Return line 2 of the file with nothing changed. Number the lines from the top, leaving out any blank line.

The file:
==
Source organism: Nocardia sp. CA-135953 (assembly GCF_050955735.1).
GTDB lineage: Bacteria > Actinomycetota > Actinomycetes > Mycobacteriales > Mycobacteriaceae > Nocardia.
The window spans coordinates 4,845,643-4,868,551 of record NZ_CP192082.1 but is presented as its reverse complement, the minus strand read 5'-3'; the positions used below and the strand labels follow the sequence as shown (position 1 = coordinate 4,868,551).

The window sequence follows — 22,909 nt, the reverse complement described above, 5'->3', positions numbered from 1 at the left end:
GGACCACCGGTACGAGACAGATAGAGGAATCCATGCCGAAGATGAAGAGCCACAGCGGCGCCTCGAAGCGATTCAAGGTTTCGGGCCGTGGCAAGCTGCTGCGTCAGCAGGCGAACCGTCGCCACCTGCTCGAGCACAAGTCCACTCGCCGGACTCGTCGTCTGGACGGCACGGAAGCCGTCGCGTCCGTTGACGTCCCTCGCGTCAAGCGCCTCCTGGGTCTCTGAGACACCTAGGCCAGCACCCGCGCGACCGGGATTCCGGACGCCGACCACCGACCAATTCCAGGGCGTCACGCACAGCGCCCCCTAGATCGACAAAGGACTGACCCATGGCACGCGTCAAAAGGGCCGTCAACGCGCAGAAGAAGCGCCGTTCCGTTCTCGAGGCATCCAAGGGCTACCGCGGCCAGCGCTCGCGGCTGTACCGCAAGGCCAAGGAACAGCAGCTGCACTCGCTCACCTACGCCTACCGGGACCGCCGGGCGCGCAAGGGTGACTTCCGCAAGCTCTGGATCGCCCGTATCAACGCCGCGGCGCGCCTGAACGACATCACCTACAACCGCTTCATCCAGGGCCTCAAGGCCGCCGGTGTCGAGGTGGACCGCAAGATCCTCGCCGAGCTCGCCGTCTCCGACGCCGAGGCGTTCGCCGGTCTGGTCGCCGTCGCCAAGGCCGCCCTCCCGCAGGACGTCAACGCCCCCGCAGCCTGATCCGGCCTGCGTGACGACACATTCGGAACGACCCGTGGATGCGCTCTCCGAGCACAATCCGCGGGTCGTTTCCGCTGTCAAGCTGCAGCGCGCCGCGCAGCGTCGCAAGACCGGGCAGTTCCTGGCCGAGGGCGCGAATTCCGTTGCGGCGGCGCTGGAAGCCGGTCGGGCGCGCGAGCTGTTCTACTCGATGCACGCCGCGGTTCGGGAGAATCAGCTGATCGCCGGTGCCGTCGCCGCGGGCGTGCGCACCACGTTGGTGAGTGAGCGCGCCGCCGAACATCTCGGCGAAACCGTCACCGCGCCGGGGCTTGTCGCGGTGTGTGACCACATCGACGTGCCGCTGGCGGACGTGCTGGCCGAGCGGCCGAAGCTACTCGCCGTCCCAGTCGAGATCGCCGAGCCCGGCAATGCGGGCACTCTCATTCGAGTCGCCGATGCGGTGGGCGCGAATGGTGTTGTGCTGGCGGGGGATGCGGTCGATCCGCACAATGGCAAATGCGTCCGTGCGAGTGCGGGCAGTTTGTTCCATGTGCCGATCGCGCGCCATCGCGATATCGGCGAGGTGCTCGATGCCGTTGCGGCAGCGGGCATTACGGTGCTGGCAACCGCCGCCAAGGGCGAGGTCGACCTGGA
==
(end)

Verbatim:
GTDB lineage: Bacteria > Actinomycetota > Actinomycetes > Mycobacteriales > Mycobacteriaceae > Nocardia.